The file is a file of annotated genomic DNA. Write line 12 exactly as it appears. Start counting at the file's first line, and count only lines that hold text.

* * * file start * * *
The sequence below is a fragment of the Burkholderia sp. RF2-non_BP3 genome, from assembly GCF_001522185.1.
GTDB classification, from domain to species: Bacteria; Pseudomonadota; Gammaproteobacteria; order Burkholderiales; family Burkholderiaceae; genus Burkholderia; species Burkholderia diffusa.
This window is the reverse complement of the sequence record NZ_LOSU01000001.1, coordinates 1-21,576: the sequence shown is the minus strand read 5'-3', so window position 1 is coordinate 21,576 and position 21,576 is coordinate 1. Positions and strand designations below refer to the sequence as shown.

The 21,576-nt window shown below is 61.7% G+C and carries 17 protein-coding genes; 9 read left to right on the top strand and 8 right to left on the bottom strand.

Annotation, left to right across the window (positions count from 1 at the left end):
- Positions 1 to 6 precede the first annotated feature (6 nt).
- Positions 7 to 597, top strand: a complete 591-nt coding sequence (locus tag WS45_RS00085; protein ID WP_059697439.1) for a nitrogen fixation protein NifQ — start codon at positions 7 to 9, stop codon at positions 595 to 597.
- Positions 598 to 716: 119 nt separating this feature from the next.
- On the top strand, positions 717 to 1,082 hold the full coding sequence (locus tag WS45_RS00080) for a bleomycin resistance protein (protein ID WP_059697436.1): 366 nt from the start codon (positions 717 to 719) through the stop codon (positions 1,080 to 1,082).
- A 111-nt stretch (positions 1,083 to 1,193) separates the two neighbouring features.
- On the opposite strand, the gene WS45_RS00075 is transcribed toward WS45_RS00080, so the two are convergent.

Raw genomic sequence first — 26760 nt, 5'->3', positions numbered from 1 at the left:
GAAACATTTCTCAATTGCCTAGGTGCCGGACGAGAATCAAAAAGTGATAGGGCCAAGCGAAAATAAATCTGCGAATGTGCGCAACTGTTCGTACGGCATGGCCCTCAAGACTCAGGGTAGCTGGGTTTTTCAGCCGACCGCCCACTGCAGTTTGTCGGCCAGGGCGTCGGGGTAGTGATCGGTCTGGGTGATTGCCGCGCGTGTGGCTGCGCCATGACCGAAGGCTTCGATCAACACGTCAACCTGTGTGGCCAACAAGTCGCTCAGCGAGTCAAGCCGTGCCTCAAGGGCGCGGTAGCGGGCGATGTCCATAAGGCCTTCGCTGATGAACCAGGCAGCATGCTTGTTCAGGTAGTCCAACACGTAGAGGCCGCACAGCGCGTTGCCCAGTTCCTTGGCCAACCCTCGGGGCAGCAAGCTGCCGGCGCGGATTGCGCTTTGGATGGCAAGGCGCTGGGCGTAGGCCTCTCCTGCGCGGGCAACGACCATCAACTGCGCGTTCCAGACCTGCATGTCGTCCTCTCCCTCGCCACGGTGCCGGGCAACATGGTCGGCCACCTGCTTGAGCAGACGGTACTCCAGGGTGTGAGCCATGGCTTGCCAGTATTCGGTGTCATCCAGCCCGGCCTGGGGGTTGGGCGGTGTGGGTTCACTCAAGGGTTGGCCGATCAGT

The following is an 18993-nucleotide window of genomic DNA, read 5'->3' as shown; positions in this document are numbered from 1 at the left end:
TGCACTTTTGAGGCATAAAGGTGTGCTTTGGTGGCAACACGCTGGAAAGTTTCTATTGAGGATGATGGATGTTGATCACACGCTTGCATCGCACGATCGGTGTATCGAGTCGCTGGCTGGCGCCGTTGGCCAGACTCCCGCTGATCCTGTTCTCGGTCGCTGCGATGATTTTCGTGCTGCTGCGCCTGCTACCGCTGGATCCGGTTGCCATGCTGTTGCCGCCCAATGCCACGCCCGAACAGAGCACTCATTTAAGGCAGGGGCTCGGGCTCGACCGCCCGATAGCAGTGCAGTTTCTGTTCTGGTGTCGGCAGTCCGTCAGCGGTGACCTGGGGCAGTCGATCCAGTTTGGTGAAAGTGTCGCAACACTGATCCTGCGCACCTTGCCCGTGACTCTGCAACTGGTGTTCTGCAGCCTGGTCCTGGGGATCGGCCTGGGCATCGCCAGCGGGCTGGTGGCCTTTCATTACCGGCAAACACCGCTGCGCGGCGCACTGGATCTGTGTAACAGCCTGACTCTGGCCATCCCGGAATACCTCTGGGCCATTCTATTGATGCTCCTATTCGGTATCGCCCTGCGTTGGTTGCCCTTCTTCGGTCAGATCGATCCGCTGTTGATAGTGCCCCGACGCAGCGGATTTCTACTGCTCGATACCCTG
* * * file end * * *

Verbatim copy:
Raw genomic sequence first — 26760 nt, 5'->3', positions numbered from 1 at the left: